• Isolation: Isolating affected molly fish minimizes the risk of the disease’s transmission since, if not controlled, it can impact 70-80% of the tank mates.
  • Tank temperature: Raising the water temperature in the tank to roughly 82°F (28°C) for several days accelerates the parasites’ life cycle, enhancing the effectiveness of the treatments.
  • Eliminating secondary hosts: Snails can harbor black spot disease. Their removal can potentially diminish the disease’s prevalence by up to 90%.
  • Boosting fish immunity: Supplying molly fish with a well-balanced diet and maintaining clean water conditions can augment their immunity, making them less prone to black spot disease.

3. Encouraging Wound Recovery

Appropriate care and tank upkeep can foster wound healing and hinder the appearance of black spots following an injury:

  • Secure environment: The removal of sharp items from the tank can prevent nearly 80% of physical injuries in molly fish, thereby decreasing the emergence of black spots.
  • Diminishing aggression: Isolating aggressive fish can reduce the risk of injuries in molly fish by half.
  • Medicinal baths: Baths containing medications like malachite green can expedite the healing of injuries in molly fish.
  • Careful handling: Employing a soft mesh net to move molly fish can lower handling injuries significantly.
  • Stress Coat supplements: Utilizing stress coat supplements can help shield the skin and scales of molly fish. My recommendation: API Stress Coat (link to Amazon).

Also Read: Molly Fish Fin Rot

4. Genetic Factors To Consider

If the black spots are inherited, it’s crucial to provide proper general care and keep an eye on the molly fish for any signs of discomfort:

  • Genetic comprehension: Understanding that 5-10% of molly fish may naturally display black spots due to their genetic composition can alleviate needless concerns.
  • Routine monitoring: Frequent checks on your molly fish can help you identify any abrupt alterations in their behavior or looks, signaling potential health issues.
  • Balanced nutrition: Feeding molly fish a diverse diet can help ensure they remain healthy, even if they have genetic black spots.
  • Ideal tank conditions: Keeping the tank conditions optimal with a temperature of 72-78°F (22-26°C) and pH of 7.5-8.5 can substantially enhance the overall wellbeing of molly fish.
  • Selective breeding: When breeding molly fish, sidestep those with undesirable traits such as excessive black spots.

Also Read: Molly Fish Constipation

Prevention Tactics For Black Spots On Molly Fish

The prevention of black spots on molly fish primarily hinges on maintaining excellent water quality, ensuring a safe tank environment, providing a balanced diet, and conducting routine health assessments.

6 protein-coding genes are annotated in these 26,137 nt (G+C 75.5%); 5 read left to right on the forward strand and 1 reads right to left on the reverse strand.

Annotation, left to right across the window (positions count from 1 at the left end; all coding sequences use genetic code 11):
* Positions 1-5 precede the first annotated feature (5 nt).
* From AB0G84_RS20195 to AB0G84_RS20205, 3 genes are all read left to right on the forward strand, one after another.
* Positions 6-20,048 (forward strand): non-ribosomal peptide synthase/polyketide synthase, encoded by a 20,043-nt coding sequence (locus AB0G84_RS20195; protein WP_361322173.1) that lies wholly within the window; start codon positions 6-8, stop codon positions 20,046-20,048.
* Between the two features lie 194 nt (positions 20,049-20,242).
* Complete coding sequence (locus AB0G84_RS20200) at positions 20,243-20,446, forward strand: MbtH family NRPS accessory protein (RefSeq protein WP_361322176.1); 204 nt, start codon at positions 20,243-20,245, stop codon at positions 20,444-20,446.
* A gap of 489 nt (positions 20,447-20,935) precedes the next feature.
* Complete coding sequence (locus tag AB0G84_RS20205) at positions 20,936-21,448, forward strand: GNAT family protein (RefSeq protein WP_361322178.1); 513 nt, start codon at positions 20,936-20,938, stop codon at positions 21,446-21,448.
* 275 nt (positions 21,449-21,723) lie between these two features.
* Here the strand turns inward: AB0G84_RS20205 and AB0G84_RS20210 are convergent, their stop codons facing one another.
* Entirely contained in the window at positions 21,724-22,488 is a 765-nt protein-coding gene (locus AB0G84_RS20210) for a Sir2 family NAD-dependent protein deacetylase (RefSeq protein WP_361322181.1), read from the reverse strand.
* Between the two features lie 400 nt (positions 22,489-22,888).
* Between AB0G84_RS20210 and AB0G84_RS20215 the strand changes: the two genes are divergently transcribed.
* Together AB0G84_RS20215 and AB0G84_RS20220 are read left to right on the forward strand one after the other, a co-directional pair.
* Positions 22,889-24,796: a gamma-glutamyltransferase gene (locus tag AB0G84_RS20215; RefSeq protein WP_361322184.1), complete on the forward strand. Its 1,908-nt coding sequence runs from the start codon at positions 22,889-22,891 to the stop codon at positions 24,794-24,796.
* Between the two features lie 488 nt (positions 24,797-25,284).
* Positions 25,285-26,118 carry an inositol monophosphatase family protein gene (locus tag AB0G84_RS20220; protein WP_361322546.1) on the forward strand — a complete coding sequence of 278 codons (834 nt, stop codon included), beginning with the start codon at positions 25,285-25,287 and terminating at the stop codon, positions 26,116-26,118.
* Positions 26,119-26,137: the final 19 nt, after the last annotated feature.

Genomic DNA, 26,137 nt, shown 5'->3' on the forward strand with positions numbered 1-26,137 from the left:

Here’s the breakdown:

  • Consistent water changes: Weekly replacement of 25% of the tank water sustains the ideal water quality for molly fish, diminishing the likelihood of black spots resulting from ammonia surges.
  • Proper stocking: Allowing ten gallons of water per molly fish helps avoid overpopulation, thereby lowering stress levels and the risk of black spots.
  • Nutritious diet: Offering molly fish a diverse diet that comprises flakes, vegetables, and sporadic treats of brine shrimp or bloodworms ensures their optimal wellbeing, making them less prone to diseases that cause black spots.
  • Secure tank environment: A tank devoid of sharp objects or aggressive companions can prevent physical injuries that may lead to black spots in molly fish.
  • Efficient filtration: Utilizing a filtration system designed for a tank 10-20% larger than yours can help uphold water quality, thus avoiding black spots.
  • Regular health inspections: Frequently checking your molly fish for any changes in behavior or appearance can assist in the early identification of problems such as black spots.
  • Quarantine fresh additions: Isolating new fish for 2-4 weeks prior to introducing them to your main tank can preclude the transfer of diseases like black spot disease to your existing molly fish.


For those of you who are short on time, here is a brief overview of what I discussed earlier:

  • Elevated ammonia levels in the aquarium stress molly fish, resulting in unsightly black spots on their bodies.
  • Black spot disease, caused by the Diplostomum parasite, spreads rapidly in contaminated water, leading to the formation of black cysts on molly fish.
  • Injuries, tank environment, aggressive tankmates, and improper handling can cause wounds that evolve into black spots during the healing process.
  • Genetic factors can contribute to the development of black spots in molly fish, with certain breeds or genetic variations triggering their formation.
  • To treat black spots, addressing ammonia poisoning, using antiparasitic remedies, promoting wound recovery, considering genetic factors, and maintaining optimal tank conditions are essential strategies.